Sleeping giants awake as universities take a different view
As the number of 18 year olds in the United Kingdom drops, universities and colleges across the country have refocused their thinking to ensure the risks around student recruitment are mitigated.
By the time we reach 2020, we’ll potentially see 120,000 fewer students, compared to the peak in 2009. That’s the equivalent of losing the combined student population of the largest universities in Manchester, Birmingham, and Edinburgh.
But now is exactly the time to take a longer view. Clearly that trend will reverse, and numbers will start to increase in a couple of years – it’s now that universities should ensure they’re best placed
to take advantage of both the dip and rise in fortunes. At UCAS Media, we’re starting to see some universities taking a different approach to do just that.
With so many statistics, and many of them focusing on the negatives, looking for more data may not be the first thing on the minds of university strategists. But the power of data and insight to transform businesses is no secret. It’s been driving retail success since the 1990s, and almost every online business since the dotcom boom.
Nevertheless, only now, as we start to see the challenges in our sector, are higher education providers really starting to take notice.
Whether the evidence of triumph in other sectors has finally disturbed a sleeping giant, or impending challenges have ignited action, higher education providers are starting to ask for help.
UCAS case study: a new strategy for an old university
Picture the scene at one of the country’s major university powers. A heritage dating back to the 1900s, a history of success, and a resistance to market forces. A healthy national attraction for students from all over the UK.
Now picture the same scene when applications began to fall, seemingly without reason, and when competitors began to make ground, and overtake. A recruitment strategy that’s always delivered, and faith in the status quo, had invited opposition where it needn’t have ever materialised.
Turning to UCAS, the university’s senior team drafted in a team of consultants and analysts to search for solutions. Utilising our specialist in-house, analytical expertise, we unearthed new
insights and projections designed to give an indication of what’s around the corner – for the provider itself, and the sector as a whole.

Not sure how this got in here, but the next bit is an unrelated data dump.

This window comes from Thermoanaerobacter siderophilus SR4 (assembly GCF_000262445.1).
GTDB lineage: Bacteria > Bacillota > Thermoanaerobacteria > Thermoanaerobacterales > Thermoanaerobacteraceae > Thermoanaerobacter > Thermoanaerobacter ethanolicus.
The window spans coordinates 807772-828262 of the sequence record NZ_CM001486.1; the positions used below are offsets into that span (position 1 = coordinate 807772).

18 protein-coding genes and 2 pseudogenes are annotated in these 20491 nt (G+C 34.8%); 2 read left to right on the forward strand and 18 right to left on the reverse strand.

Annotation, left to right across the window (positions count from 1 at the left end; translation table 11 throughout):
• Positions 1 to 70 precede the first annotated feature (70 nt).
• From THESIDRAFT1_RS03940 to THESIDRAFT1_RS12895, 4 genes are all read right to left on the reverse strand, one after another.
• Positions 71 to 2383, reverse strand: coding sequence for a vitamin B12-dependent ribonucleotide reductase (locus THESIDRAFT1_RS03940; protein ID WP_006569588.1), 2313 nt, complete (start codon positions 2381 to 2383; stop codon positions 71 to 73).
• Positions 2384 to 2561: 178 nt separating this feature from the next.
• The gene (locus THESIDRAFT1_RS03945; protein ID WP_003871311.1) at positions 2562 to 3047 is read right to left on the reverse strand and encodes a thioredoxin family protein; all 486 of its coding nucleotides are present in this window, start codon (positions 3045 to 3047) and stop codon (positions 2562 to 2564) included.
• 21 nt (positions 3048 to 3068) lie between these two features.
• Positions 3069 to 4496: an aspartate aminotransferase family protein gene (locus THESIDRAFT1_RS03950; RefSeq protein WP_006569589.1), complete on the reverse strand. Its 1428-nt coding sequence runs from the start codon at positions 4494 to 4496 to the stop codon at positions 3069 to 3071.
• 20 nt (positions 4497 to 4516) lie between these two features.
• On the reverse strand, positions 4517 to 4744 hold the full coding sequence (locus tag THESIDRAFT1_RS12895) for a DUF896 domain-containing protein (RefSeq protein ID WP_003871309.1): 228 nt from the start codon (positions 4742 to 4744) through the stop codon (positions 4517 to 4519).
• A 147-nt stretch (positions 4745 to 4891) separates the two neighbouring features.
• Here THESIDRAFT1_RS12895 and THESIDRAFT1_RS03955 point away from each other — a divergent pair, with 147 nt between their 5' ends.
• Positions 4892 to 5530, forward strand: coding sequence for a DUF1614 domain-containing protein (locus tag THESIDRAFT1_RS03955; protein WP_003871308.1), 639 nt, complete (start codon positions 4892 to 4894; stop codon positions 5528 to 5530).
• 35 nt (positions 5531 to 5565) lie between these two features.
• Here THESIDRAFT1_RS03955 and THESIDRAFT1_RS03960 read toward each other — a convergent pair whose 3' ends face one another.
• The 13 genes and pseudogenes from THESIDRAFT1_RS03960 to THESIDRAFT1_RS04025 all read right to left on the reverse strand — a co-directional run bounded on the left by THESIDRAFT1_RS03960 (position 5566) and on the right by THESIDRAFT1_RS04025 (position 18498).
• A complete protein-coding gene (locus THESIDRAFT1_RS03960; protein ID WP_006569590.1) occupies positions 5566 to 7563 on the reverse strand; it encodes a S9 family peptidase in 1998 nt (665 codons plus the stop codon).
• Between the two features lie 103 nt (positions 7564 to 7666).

Sometimes, the home truths can hurt. Eye-opening forecasting highlighted key subject areas where the university was on a downward curve. Overlaying subject performance with untapped markets, however, showed clear marriages which offered some hope for application levels to certain areas. While the university had never needed to market itself locally, it was an opportunity wasted in a sector that increasingly demands no stone left unturned.
The insight driven out of this project shaped a new direction fort the recruitment strategy, applicable over the Confirmation and Clearing period, which reversed a worrying trend before its
impact had too big an effect.
UCAS case study: uncovering an inner strength
Ask any marketer what their first port of call is on a new project, and they’ll likely tell you it’s finding the USP. A business without a unique selling point is facing uphill when it comes to finding its
differentiation from the competition, specialism, and distinctive pull factors.
But the shifting sands of higher education can render USPs worryingly fluid, as market and sector forces alter the value of subjects, qualifications, and locations.
In hunting for its current USP, another university leant on the expertise and experience of UCAS to put its competitive advantage to work. Combining the knowledge of our analysts and consultants and our readily available student decision report, a picture became clear that this university’s appeal was quite distinct. Employability. A known strength, of course, but a USP?
New messaging was designed and implemented in the same cycle, with the employability thread stitching every campaign together. But the timing was also carefully chosen, after findings from another UCAS report which forecast the prime recruitment periods for this university. Clearing was important, of course, but it was the shift to applying subject-specific messaging in week two, following that all important A level results day, that made
all the difference.
This revision of both the messaging and the timing yielded a much stronger conversion rate than the previous period, and an uplift in the university’s perceived weak areas.
In both instances, the universities had an appetite for change, they just needed the right partner with the skill and expertise to support them. Our data and tools are ready to help higher
education providers navigate the difficult years to come, and set the ship steady for the longer term too.
Sander Kristel is Executive Director for UCAS Media
Fewer 18 year olds: www.ons.gov.uk/peoplepopulationandcommunity/populationandmigration/popul...
Universities by size: en.wikipedia.org/wiki/List_of_universities_in_the_United_Kingdom_by_enrolment
Decline in applications: www.theguardian.com/higher-education-network/2017/feb/20/too-few-18-year...